There is are several factors pressuring margins at hospitals that are poised to accelerate the pace in hospital closures. This comes at a time, keeping with or Aging of the Population investing theme and Boomer Economy Index, that population dynamics are expected to drive a spending shift that favors the demand for healthcare. As we like to say, pain points usually give way to solutions, and we are seeing that in telemedicine, which is and will continue to benefit from our Disruptive Innovators, Digital Infrastructure and Digital Lifestyle investing themes.
As the confluence of more robust 5G mobile connectivity, the Internet of Things, sensors, and Augmented as well as Virtual Reality come into play, we could see the need to visit the doctor be replaced by a virtual one.
While it would take some getting used to and would likely mean some extra legwork on the part of the patient, who wouldn't love not having to sit in the waiting room for that extra 20-30 minutes (if not longer) per visit, provided the quality of care wasn't compromised?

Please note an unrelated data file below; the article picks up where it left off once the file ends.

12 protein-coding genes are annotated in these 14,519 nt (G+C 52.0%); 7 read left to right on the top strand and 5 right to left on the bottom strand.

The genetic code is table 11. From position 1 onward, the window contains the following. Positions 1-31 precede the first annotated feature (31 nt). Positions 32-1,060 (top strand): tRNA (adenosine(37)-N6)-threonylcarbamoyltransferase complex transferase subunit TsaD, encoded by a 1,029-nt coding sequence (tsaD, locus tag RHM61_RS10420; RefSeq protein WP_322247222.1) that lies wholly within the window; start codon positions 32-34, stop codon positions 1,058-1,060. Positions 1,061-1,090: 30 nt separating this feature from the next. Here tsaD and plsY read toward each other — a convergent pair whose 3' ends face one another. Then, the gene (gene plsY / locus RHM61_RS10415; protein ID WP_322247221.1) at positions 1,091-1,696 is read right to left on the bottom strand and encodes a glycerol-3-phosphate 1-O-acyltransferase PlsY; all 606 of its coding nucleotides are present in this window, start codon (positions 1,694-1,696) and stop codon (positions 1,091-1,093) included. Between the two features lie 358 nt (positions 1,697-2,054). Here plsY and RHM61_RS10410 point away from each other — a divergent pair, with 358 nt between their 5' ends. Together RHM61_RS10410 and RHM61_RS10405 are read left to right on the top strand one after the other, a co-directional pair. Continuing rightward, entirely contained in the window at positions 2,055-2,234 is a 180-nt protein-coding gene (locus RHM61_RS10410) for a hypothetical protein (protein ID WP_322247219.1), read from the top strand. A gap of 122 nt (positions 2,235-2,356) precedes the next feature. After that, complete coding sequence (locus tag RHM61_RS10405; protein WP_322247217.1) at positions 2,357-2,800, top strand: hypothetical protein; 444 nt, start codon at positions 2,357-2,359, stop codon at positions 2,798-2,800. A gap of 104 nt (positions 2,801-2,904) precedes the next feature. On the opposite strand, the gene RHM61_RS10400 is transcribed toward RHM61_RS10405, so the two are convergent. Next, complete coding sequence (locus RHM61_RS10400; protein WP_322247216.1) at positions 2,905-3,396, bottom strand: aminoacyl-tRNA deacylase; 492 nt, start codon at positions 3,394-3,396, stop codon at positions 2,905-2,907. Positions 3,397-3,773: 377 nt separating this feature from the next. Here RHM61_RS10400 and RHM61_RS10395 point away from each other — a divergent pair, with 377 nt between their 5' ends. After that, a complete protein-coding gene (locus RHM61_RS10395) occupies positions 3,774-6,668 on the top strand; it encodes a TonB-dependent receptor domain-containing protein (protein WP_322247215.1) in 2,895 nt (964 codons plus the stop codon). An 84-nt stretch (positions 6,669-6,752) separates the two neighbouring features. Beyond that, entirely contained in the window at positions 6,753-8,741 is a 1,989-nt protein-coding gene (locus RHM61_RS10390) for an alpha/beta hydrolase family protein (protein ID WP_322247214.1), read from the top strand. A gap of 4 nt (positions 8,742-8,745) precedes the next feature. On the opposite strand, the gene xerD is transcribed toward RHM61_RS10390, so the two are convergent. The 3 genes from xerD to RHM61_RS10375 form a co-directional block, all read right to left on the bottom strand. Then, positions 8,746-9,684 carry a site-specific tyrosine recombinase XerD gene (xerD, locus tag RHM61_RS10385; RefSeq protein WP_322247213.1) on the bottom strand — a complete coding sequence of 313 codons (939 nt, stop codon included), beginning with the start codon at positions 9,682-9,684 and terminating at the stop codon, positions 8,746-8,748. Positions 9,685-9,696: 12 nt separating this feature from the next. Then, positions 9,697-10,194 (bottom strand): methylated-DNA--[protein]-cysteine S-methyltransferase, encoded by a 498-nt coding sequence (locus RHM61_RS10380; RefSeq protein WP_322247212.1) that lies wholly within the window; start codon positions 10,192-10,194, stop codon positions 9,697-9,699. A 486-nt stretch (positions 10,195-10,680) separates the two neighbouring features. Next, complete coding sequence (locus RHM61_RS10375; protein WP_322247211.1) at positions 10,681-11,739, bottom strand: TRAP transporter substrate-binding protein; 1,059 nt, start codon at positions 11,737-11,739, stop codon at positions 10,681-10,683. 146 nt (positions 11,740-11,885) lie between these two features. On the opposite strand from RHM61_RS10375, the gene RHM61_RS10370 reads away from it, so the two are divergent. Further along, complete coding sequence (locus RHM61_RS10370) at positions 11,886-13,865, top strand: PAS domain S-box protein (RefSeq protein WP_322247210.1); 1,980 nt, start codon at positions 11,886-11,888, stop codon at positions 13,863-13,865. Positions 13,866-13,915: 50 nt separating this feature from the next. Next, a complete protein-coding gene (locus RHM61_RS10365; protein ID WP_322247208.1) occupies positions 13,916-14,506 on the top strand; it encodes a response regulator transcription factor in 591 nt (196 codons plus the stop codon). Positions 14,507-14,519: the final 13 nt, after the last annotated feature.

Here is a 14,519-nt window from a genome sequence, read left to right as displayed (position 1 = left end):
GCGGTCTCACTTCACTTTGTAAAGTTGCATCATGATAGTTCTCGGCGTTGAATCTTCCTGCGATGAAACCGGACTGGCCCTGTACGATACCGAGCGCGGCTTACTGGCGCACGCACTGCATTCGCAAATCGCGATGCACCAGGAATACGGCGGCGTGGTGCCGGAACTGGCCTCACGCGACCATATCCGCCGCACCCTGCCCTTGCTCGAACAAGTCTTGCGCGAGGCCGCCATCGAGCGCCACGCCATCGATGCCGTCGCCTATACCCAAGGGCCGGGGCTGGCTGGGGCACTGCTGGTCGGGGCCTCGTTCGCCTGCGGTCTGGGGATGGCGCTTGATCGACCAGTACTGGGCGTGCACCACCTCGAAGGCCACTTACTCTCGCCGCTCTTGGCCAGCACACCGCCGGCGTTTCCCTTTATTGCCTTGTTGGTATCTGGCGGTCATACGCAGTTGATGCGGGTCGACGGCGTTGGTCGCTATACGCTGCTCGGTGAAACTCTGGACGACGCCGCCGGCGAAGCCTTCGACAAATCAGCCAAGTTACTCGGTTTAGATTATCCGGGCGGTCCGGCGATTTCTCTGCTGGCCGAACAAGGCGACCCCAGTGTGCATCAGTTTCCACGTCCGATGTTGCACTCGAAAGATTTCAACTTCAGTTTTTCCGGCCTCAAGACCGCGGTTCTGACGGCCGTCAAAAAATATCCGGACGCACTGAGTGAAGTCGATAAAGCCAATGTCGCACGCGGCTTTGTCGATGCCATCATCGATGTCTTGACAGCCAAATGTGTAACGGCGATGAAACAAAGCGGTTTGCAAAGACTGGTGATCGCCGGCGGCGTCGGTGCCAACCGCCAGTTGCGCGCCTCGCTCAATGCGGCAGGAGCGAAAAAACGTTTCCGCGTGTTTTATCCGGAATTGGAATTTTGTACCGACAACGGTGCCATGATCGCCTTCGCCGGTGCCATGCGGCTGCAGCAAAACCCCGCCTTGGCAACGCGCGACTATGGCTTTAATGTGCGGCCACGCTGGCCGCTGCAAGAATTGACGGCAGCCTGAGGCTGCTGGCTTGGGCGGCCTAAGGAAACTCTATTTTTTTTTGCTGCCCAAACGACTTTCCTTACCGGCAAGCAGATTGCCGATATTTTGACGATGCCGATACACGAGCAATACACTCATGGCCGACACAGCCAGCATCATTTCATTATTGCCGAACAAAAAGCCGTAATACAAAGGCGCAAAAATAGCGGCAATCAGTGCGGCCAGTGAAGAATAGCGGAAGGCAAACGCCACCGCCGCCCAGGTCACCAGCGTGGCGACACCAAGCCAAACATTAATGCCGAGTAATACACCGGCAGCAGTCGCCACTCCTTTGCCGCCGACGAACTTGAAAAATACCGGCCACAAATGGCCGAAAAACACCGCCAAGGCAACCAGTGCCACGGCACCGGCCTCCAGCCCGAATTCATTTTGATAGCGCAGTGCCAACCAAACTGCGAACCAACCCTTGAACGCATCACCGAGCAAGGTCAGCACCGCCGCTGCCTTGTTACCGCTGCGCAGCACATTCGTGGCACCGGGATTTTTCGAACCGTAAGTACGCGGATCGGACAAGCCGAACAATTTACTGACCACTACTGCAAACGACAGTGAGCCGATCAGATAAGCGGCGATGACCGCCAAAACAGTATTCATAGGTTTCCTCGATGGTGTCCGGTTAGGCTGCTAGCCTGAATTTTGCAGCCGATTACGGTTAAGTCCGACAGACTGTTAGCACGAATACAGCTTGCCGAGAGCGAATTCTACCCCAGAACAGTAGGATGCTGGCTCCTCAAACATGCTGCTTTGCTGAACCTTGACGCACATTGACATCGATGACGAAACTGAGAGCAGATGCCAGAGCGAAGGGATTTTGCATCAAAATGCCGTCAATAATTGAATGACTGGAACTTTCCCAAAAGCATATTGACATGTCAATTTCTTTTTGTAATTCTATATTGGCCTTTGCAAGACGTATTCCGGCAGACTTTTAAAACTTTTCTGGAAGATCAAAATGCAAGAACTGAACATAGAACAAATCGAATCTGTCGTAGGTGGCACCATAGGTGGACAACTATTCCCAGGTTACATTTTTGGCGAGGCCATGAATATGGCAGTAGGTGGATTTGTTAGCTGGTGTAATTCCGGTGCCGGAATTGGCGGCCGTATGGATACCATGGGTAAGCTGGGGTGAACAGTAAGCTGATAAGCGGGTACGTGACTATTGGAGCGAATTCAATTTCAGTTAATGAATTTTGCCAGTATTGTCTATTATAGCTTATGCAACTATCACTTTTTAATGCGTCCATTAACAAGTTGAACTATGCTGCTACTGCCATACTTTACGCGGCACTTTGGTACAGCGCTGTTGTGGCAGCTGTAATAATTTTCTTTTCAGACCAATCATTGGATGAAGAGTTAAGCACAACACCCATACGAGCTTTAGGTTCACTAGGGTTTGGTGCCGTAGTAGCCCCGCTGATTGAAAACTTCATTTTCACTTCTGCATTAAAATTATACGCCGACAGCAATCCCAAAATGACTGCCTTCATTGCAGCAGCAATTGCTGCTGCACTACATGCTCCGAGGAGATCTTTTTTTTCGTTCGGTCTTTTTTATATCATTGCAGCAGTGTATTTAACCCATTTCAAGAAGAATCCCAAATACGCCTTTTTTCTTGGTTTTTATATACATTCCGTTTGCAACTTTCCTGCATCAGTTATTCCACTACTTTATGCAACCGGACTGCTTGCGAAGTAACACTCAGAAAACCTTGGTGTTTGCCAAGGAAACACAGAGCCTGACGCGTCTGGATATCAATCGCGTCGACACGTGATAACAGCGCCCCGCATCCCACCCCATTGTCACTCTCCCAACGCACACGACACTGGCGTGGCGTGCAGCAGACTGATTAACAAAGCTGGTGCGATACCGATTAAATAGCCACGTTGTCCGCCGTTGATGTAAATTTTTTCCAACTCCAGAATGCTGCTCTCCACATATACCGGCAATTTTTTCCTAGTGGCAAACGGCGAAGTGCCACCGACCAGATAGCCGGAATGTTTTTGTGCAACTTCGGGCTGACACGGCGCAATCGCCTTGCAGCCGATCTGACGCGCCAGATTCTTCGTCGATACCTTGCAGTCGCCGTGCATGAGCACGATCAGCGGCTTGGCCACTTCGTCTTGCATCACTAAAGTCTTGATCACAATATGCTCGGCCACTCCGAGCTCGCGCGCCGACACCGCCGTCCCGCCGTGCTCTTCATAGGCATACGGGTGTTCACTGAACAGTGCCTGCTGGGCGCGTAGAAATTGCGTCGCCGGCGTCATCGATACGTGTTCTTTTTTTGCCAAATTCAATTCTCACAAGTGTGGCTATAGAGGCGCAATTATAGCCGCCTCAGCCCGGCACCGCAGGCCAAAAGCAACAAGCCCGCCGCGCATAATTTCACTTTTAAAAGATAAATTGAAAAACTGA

Industry M&A may be no savior as the pace of hospital closures, particularly in hard-to-reach rural areas, seems poised to accelerate.
Hospitals have been closing at a rate of about 30 a year, according to the American Hospital Association, and patients living far from major cities may be left with even fewer hospital choices as insurers push them toward online providers like Teladoc Inc. and clinics such as CVS Health Corp's MinuteClinic.
Morgan Stanley analysts led by Vikram Malhotra looked at data from roughly 6,000 U.S. private and public hospitals and concluded eight percent are at risk of closing; another 10 percent are considered "weak." The firm defined weak hospitals based on criteria for margins for earnings before interest and other items, occupancy and revenue. The "at risk" group was defined by capital expenditures and efficiency. among others.
The next year to 18 months should see an increase in shut downs, Malhotra said in a phone interview.
There are already a lot of hospitals with high negative margins, consultancy Veda Partners health care policy analyst Spencer Perlman said, and that's going to become unsustainable. Rural hospitals with a smaller footprint may have less room to negotiate rates with managed care companies and are often hobbled by more older and poorer patients.
Also wearing away at margins are technological improvements that allow patients to get more surgeries and imaging done outside of the hospital.